Notwithstanding the comprehensive design we are attempting to describe, we have no doubt of its successful termination. The letter of the young lady bears such internal evidence of her capability, that we feel certain she has the power to complete her work if her life is spared. And when we say that she has been nearly eight years engaged on this quilt, and seems to feel now all the enthusiasm of a poetical temperament working out a grand invention that is to be a new pleasure and blessing to the world, we are sure all our readers will wish her success....
We think our readers who have not time for such a great undertaking as this autograph counterpane, might make some interesting collections in a smaller way. A young lady might, by limiting her plan to scores instead of hundreds of names, soon obtain enough of these lettered diamonds to make a sofa-cushion, a cover for a small table, or some other ornamental design. For this purpose we give a pattern illustrative of the form of the diagram (see Work Table Department, page 387) ; this, with our description, will, we trust, enable any lady who has a love for the needle and the pen to achieve success."

6 comments:

The Civil War Quilter said...

Would love to see this quilt in person. So rich with history. Wonderful story!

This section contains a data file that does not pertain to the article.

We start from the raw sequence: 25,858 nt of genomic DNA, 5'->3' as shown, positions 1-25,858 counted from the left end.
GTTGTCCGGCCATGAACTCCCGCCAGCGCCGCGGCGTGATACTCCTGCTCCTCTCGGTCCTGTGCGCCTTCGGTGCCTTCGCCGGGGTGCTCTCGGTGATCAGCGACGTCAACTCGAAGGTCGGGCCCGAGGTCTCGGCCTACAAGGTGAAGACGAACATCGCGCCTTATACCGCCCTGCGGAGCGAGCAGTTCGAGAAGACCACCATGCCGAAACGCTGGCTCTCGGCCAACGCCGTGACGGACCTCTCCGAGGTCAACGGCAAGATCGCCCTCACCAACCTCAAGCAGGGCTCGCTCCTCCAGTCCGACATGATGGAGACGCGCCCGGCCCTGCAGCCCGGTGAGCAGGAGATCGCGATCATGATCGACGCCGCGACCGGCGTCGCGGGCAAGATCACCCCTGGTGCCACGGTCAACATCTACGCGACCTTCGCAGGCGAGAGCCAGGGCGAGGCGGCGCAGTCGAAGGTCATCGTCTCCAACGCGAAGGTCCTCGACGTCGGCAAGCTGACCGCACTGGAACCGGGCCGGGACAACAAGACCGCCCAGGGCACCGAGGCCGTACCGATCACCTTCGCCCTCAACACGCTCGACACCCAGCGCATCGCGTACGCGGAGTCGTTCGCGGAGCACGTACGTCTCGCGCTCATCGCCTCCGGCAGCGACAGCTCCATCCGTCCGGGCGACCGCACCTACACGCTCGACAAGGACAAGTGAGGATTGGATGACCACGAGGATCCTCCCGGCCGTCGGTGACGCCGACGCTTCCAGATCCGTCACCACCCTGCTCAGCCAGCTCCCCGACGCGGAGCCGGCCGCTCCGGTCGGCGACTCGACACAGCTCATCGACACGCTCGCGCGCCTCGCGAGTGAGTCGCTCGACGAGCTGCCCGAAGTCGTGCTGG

Barbara Brackman said...

Next time you are in DC ask to see it.

Sandy said...

I found this so fascinating. As I was reading it I thought how fun that would be to do today. But then reality set in and I realized the FBI would probably be knocking at my door if I tried getting autographs through the mail of our living presidents or even some very important people out there like she did. Beautiful quilt!

Scrap and quilts said...

Wonderful quilt with an incredible wonderful idea. I too am quite taken by this. I want to do this with all my aunts, uncles, sis & bros still alive so my boys will have an awesome souvenir of their ancestors. Loved reading this post. Thanks for sharing. ;^)

Rina said...

This is a wonderful story and quilt! This young lady could have won a prize for her patience and constancy!
When I start a new project, I can't wait to see it finish.
Thank you for sharing!
Rina, in Italy.

Janie said...

That woman knew what was precious. Not the 'get it done in a hurry' but the process.
The time to document her day and what was going on in her time. Wow.
Thanks for sharing.